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Cody ChesnuTT is an artist who has made a name for himself in music from being simply who he is – someone who is a little left-of-centre, unapologetically honest and who knows how to write and deliver a unique soul tune. Heading to a Cody ChesnuTT concert, though, you don’t quite know what to expect.
His last Australian performances in 2006 were interesting, to say the least, with requests that crowds refrain from applause between songs or even talk. With his reluctance to fit into the usual boxes, the possibilities for last night’s show at Sydney’s Metro Theatre seemed endless and widely varied.
But after falling under ChesnuTT’s spell, it’s clear that, when in his element, his endearing quirkiness and musicality lead to what can only be described as a spiritual experience. And while that might sound far-fetched to some, it wasn’t an exaggeration when it came to ChesnuTT. Just listen to his most recent release, 2012's Landing On A Hundred, for proof that this is a man who has had many dealings with his own personal demons and now knows where his heart lies.
As he took to the stage with his 4-piece band, which included local musician Marcello Maio on keys, ChesnuTT was an intriguing sight. In his signature army helmet, cardigan and t-shirt, he began running through the many stories and lessons on Landing On A Hundred, from Till I Meet Thee to Everybody’s Brother. It was impossible to not simultaneously move your feet and be moved emotionally by ChesnuTT’s performance.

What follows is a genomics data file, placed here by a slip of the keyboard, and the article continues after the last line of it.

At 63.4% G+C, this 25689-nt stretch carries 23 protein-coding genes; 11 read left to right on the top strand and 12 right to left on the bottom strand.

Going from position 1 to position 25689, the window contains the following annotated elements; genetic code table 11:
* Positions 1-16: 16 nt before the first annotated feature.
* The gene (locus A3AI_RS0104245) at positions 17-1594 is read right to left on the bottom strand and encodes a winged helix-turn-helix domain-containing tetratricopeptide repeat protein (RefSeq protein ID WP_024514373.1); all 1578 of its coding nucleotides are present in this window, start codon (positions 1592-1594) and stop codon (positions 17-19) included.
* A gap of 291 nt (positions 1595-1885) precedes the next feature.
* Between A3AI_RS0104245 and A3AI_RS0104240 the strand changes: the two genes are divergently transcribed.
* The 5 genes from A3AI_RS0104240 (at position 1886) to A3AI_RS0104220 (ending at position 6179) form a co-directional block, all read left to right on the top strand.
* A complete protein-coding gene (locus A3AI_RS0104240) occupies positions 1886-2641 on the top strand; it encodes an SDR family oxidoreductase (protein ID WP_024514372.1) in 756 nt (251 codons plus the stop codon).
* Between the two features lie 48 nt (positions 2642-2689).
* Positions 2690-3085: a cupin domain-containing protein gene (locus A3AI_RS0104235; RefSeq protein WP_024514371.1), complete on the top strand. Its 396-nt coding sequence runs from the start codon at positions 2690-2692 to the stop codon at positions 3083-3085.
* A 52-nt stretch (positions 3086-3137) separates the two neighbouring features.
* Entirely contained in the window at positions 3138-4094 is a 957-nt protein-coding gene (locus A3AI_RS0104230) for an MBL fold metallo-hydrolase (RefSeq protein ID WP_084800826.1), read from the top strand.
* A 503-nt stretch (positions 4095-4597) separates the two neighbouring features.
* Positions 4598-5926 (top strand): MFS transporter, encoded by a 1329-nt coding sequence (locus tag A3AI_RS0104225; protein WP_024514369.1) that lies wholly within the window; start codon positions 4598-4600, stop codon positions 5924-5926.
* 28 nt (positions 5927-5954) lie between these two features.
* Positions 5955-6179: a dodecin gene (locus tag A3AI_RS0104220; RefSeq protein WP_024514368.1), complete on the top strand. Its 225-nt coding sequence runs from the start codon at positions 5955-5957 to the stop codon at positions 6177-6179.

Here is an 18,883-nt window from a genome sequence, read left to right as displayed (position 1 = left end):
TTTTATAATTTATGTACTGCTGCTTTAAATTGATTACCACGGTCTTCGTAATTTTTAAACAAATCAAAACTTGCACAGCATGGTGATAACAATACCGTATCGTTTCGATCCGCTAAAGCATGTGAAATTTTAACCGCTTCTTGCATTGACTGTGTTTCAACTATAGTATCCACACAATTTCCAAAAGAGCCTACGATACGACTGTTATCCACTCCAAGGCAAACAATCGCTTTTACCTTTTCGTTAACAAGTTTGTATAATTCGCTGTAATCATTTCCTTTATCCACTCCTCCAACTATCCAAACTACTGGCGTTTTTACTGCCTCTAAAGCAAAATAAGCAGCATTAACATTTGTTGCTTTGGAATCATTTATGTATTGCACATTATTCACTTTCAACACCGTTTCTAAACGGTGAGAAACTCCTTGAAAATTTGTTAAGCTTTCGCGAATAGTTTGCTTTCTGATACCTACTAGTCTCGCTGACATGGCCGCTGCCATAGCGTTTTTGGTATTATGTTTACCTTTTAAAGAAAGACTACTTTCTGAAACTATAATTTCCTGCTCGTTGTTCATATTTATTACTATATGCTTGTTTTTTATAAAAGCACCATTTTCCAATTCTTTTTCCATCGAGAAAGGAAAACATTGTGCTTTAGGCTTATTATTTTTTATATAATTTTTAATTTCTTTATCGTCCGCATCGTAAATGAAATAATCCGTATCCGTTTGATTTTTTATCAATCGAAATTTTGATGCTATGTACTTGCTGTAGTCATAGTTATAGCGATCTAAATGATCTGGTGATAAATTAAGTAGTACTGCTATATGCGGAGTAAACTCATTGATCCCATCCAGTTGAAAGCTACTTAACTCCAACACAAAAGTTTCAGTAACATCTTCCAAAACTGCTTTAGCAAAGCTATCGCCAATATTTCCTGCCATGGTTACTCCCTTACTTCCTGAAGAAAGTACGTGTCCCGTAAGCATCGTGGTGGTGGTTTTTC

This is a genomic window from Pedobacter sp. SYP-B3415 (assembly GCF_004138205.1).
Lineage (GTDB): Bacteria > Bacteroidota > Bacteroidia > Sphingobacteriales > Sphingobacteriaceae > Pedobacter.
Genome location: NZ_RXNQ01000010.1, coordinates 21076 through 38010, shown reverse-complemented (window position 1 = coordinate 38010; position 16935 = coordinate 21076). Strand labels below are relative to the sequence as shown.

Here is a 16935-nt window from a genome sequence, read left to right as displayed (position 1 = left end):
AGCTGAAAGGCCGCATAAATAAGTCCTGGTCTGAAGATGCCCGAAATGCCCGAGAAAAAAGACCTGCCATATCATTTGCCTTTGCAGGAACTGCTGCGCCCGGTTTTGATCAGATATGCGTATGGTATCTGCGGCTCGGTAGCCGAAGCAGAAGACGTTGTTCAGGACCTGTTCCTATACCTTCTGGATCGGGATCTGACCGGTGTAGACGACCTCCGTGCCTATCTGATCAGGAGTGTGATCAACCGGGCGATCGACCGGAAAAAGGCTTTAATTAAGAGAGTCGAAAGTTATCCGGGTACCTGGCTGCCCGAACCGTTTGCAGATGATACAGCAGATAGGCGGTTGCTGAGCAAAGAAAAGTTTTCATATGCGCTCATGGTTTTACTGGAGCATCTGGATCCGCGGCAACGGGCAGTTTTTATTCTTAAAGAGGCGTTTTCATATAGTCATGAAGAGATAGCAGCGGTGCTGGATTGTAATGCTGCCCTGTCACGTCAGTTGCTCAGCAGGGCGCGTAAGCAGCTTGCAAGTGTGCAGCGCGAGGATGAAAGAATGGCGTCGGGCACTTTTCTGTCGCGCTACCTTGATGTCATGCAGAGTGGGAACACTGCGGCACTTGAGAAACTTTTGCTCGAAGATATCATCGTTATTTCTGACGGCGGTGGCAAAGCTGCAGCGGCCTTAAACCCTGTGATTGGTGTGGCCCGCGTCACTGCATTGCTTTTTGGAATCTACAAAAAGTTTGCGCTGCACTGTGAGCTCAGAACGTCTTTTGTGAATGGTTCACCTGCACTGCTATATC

Artists preaching to their audience can often be the quickest way to have fans turn on them, and a sure fire way to kill the crowds buzz. But for ChesnuTT, it’s all part of who he is. From explaining the extremely personal circumstances under which his personal favourite Love Is More Than A Wedding Day came into existence, and talk-singing about his life experiences like a southern Baptist preacher to his congregation in his between-song banter, ChesnuTT took the crowd to church and it wasn’t even a Sunday.
But nobody seemed to mind; in fact the crowd embraced this uplifting transcendent experience. How could they not? Everything he delivered was from the heart. He wanted the crowd to have a good time – and made sure they did – but he also had strong feelings about performing songs from his 2002 debut, The Headphone Masterpiece – and he didn’t perform them. The crowd accepted whole-heartedly ChesnuTT’s revelations and perspective. This is 2013 and this show was about who ChesnuTT is now, not where he was more than 10 years ago.
ChesnuTT closed the show with an encore of the celebration of the African diaspora that is the fast-paced funk of I’ve Been Life. This was followed by a doo-wop style impromptu number to say thank you to the crowd. With a selection of songs this uplifting and undeniably soulful, performed by one so otherworldly, it’s little wonder that by the end of the show the crowd was left feeling as if they’d just been baptised into the church of ChesnuTT.
(Photo by Zoltan Blazer)